Monday, 9 May 2011
Secret Writers - Writing Under A Pseudonym! By Author Leslie Davis Guccione
Within a few years, I landed multiple contracts with Scholastic & my editor Ann Reit agreed it was complicated plus she thought DAVIS too common. GUCCIONE fit on the shelves better (also within close proximity to best selling G authors) but she pointed out that including DAVIS made the name too long thus smaller font on the cover. So for Scholastic I became LESLIE D. GUCCIONE.
Harlequin Silhouette gave my name two lines on the cover so I remained LESLIE DAVIS GUCCIONE. About this time--when many romance writers used pseudonyms--I learned that, if it's not your legal name, the publishing houses could own them. This was somewhat understandable since they invested in the writer as product and were not happy to have the name jump to another house.
Ann Reit came to me with the idea of a 6 book series featuring a deaf teen detective and HEAR NO EVIL was born. Scholastic wanted them asap so we agreed a pseudonym was the way to go in case I could not write them all. I chose LISA CHRISTOPHER (homage to my then engaged stepson and his fiancee) but Ann forgot and thought up KATE CHESTER without consultation. (In other words, I didn't choose my pen name). As it turned out I penned #1-4 and #6. Another author was brought in for #5 as I was also under contract to Silhouette and busy with a romance. My legal name appears on the copyright pages but to this day, again, it's frustrating that even with the internet, there is little smooth cross referencing.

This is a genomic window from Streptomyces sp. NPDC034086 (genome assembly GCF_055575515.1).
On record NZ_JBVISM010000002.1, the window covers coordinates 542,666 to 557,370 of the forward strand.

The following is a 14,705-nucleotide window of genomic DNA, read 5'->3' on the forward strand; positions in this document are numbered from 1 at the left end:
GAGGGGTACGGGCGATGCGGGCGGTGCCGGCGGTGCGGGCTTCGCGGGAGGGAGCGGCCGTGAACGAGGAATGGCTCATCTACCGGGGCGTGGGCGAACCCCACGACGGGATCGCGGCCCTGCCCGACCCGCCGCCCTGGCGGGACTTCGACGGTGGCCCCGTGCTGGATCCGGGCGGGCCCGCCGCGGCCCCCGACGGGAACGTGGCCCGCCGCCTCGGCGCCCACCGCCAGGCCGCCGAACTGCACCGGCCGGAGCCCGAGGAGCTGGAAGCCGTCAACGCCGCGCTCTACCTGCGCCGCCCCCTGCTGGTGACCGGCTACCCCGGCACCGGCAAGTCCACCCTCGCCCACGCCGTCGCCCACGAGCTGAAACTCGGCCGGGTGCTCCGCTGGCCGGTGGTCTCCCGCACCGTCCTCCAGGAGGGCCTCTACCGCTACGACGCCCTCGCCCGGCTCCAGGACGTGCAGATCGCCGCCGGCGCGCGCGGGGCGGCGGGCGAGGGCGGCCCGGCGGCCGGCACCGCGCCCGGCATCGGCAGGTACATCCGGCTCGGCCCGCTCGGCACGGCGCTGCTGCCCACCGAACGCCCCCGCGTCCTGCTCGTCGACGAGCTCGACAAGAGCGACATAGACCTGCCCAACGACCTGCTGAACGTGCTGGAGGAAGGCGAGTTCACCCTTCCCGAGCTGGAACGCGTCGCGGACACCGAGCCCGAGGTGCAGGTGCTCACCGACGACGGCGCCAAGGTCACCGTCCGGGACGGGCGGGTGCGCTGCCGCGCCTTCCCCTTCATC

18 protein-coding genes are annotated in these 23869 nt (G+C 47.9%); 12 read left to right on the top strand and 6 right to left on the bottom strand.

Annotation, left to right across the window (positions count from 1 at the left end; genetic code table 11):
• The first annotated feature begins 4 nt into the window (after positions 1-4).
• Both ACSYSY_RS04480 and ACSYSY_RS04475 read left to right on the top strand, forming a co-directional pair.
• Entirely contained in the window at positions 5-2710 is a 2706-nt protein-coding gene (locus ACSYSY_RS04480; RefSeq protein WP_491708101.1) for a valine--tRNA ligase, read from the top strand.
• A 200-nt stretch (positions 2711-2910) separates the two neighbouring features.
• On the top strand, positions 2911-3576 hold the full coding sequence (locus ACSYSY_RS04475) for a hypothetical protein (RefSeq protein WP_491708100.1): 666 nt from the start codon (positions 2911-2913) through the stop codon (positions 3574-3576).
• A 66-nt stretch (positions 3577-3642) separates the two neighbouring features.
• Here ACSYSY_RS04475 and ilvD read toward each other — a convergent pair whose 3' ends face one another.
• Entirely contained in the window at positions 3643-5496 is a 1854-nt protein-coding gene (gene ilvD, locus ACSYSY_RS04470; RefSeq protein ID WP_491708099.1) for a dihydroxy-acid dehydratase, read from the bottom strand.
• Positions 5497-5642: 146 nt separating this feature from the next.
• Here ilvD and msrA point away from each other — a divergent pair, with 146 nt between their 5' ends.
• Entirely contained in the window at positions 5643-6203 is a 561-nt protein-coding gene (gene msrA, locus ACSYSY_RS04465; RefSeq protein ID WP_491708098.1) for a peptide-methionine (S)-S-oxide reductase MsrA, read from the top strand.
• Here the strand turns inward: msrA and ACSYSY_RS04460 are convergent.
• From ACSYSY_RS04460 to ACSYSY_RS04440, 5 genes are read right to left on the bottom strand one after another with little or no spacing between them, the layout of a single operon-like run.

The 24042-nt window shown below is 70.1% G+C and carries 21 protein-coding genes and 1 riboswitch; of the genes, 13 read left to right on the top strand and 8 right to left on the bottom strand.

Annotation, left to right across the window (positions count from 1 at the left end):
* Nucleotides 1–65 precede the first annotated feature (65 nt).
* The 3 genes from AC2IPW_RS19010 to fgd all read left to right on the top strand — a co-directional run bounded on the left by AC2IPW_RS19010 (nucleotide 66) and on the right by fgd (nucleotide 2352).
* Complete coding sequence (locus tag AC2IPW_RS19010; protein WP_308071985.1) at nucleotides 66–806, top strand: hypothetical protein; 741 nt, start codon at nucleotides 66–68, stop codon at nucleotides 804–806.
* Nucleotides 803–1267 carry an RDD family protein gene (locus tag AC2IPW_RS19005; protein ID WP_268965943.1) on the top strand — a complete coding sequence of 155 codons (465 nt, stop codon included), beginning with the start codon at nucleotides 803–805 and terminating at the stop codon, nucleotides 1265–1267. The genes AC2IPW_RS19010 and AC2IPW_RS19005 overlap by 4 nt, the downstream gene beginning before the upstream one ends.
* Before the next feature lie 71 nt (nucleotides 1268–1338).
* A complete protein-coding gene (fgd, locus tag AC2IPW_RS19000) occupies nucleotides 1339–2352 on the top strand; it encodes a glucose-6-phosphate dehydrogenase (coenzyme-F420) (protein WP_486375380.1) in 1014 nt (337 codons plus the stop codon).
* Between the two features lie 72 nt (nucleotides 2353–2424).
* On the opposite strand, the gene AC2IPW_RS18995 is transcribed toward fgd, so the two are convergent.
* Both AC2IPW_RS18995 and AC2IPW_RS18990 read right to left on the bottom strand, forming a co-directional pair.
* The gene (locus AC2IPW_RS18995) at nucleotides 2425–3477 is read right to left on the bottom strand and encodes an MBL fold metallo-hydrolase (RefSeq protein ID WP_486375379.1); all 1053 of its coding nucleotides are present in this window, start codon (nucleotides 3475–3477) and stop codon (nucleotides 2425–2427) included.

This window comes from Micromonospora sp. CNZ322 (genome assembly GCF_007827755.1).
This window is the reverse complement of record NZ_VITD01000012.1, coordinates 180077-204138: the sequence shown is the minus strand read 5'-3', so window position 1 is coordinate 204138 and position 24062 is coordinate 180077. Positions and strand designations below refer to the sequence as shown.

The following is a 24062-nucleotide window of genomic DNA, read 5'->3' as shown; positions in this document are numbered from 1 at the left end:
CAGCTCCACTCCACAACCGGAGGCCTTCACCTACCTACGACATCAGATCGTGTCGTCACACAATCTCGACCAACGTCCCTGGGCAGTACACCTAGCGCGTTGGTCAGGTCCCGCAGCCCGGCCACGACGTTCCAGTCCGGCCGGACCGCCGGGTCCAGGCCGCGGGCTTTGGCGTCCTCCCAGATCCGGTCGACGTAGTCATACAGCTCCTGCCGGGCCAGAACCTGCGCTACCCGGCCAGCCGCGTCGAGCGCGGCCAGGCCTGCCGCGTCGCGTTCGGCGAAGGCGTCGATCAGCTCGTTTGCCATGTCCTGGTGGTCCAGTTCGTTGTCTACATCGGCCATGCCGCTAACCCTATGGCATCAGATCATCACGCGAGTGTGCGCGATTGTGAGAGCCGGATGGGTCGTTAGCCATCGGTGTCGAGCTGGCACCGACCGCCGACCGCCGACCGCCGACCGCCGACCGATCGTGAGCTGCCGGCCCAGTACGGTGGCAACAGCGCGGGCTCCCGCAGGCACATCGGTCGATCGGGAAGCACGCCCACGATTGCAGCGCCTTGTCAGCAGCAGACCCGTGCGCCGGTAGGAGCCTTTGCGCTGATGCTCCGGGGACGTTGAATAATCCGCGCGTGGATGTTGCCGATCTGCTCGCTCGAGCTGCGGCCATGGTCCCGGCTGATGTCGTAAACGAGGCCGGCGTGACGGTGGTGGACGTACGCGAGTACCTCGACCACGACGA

So there's my story.
Leslie Davis Guccione
With the simultaneous sales of a YA and adult romantic suspense novel, Leslie Davis Guccione left public relations and fundraising copywriting to concentrate on fiction. Over 25 years she’s published 28 novels for adult, middle grade and teen readers, garnering awards, starred reviews and genre fiction best seller status. Her work has been translated into eight languages. As Kate Chester she created and wrote the six book Hear No Evil series, featuring deaf protagonists, for Scholastic, including Tell Me How the Wind Sounds, which was optioned for television. Leslie is adjunct faculty for Seton Hill University’s MFA program. Her essay, "Where Do I Go from Here? Being Orphaned" appears in Many Genres, One Craft, edited by Michael A. Arnzen and Heidi Ruby Miller. Professional memberships have included The Authors Guild, Romance Writers of America and The Society of Children’s Book Writers and Illustrators.
Many Genres blog - http://manygenres.blogspot.com/
Many Genres, One Craft - http://www.amazon.com/Many-Genres-One-Craft-
Tell Me How the Wind Sounds - http://www.amazon.com/Tell-How-Wind-Sounds-Point/dp/0590417142/ref=sr_1_1?ie=UTF8&s=books&qid=1302025644&sr=1-1